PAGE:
So it’s not that talk programming is considered more valuable, it’s that commercials on news and talk stations are less of a blow to be endured by the listener, relative to the programming content.
    Morning drive on music stations is a similar proposition. The more talk in the morning, the more commercials that can be borne by the listener (up to a point).
    I always instructed the traffic departments of the radio stations I programmed to max out morning drive with commercials whenever possible, in order to open up the remainder of the day for music.
    Of course, at that time, “maxing out” meant 8-12 minutes of spots per hour, not 20-plus.

  • David

    I think something needs to be said about the quality of the commercial. For me, most political, local car dealer and local tv news spots are so obnoxious, I don’t care how much I like whatever station I am listening to. I switch the channel every time. What used to be an art in the radio business has been reduced to an irritant for the most part.

  • http://www.walrusfm.com Dave Mason

    See? This is what we told you. We WARNED you. No we didn’t. Or did we? I sat in a meeting once (as part of a major radio company) talking about new commercial scheduling software. When I raised the question – “why can’t we schedule commercials the way we schedule music–the best hit the air first, the worst are always surrounded by the best” . . etc. etc. It was heartily accepted by the programmers. It was heartily ignored by the sales types. “Get ‘em on and get the money”. Doesn’t matter what it does to the audience. We can squeeze in another :15, and make it a 17 unit stopset and no one will care. This is a topic that needs sooo much attention that it’s not funny. At all. Show me a radio station that actually CARES about what goes on in those stopsets. I dare ya.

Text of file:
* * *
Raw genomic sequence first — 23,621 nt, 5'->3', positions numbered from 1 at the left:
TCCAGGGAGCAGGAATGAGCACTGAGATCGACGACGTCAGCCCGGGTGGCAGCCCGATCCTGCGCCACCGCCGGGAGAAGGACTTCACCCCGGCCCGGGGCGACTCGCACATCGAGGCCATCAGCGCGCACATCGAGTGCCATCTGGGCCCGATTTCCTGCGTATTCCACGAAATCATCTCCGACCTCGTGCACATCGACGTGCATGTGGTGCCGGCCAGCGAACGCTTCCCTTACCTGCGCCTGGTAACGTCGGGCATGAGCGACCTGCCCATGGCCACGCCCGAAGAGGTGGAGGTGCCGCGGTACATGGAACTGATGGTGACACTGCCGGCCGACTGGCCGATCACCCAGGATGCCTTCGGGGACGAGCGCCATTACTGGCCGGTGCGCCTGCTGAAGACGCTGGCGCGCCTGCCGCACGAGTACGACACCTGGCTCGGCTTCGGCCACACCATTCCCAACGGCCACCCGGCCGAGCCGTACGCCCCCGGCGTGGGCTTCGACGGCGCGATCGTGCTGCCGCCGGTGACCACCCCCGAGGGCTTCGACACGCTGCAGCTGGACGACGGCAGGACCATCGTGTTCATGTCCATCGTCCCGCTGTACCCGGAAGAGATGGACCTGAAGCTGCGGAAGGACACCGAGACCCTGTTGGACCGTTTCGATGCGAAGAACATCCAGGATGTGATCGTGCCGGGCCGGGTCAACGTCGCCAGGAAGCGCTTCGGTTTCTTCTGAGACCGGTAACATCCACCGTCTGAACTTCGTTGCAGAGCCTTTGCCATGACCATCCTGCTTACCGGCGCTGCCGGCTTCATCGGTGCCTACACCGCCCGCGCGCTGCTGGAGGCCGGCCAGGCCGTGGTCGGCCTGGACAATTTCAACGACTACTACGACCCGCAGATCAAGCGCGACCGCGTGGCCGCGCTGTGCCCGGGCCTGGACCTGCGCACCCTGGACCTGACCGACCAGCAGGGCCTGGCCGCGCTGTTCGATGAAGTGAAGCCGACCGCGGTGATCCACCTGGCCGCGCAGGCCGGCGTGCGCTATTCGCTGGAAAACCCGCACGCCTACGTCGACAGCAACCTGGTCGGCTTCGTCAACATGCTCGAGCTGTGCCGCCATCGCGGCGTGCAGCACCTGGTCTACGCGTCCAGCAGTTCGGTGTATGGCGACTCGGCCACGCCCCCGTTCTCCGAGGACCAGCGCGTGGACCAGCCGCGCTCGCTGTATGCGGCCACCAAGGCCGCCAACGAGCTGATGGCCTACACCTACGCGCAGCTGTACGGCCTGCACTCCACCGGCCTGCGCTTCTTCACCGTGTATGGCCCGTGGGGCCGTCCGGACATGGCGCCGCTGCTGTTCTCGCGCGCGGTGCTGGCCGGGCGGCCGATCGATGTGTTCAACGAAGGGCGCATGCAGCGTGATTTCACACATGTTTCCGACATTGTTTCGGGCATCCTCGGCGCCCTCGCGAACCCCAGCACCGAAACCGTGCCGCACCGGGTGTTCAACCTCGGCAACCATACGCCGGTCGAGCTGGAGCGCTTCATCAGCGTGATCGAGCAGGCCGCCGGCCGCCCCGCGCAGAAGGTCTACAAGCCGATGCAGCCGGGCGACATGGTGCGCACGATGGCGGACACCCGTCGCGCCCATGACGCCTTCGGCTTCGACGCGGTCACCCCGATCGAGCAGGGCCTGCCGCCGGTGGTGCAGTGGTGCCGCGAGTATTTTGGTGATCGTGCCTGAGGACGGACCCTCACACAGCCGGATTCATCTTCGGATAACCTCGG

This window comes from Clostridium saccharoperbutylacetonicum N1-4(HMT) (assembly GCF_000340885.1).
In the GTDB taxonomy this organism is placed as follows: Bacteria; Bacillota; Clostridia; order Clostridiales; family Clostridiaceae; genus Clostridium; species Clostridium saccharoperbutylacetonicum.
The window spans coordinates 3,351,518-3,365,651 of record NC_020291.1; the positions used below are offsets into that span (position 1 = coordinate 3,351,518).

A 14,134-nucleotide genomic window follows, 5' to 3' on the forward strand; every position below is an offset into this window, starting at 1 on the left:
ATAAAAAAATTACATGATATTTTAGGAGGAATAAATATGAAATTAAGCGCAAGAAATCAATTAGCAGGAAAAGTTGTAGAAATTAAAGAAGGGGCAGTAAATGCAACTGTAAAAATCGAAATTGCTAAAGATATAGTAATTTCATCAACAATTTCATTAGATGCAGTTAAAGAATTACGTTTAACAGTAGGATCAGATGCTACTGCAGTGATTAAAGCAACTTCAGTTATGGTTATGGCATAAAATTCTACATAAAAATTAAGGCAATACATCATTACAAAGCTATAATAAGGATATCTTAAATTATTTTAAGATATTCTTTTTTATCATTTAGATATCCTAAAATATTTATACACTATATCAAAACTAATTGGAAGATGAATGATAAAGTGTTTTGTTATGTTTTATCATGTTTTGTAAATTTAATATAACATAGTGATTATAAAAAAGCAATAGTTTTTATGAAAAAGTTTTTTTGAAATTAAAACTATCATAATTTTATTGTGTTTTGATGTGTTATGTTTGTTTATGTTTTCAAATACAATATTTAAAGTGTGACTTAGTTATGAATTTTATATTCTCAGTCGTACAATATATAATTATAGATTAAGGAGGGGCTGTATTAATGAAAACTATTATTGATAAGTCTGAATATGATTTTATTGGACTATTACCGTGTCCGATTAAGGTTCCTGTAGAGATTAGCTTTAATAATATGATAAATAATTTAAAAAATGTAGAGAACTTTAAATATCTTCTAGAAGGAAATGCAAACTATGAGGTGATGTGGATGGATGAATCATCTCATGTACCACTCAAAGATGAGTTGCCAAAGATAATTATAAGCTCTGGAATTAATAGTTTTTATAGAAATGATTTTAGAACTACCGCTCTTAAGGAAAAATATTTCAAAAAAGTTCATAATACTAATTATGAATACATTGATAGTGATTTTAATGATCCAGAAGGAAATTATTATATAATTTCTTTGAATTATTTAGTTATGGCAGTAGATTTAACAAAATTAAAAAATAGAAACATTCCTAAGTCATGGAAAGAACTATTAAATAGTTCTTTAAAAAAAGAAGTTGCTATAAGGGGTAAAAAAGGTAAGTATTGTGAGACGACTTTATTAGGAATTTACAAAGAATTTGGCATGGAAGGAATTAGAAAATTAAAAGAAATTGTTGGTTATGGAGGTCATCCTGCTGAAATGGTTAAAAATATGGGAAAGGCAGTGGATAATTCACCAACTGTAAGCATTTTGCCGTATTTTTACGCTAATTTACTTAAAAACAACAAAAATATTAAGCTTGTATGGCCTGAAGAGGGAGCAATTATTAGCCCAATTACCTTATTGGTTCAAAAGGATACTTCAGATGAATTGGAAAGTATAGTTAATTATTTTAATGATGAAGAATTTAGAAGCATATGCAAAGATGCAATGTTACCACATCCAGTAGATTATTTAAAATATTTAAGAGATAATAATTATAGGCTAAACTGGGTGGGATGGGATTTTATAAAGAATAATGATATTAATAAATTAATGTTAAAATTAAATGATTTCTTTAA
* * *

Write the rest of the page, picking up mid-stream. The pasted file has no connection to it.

We saw this when AM radio saw their audience go to FM. Now we’re seeing radio shift to NO commercial media. It’s insanity. Make it rare and people will pay more. Make it very valuable and they’ll even pay MORE. We have the technology. We need to find people who are creative, who can sell a product and pay ‘em. (Can you say commission?).
    Bad spots are the norm, and most always have been. If we can’t fix it-no one will. Even Domino’s realized their product needed fixing. They did something radio won’t. Domino’s fixed theirs.

  • George

    I think compared to other formats (such as news talk and sports), music is making less money. More creative ways to make money would be to create content we own, and that isn’t music. But no, we are not interested in 100% commercials. Although that works well for the folks at QVC.

  • Dave Mason

    Hi George… let's take a look at ROI. News/Talk is far more expensive to produce than music. Board ops, Producers, hosts, telephone screeners – that's just personnel! The technical expense (phone systems, delay) add even more. Music formats may make fewer dollars, but they may cost less too.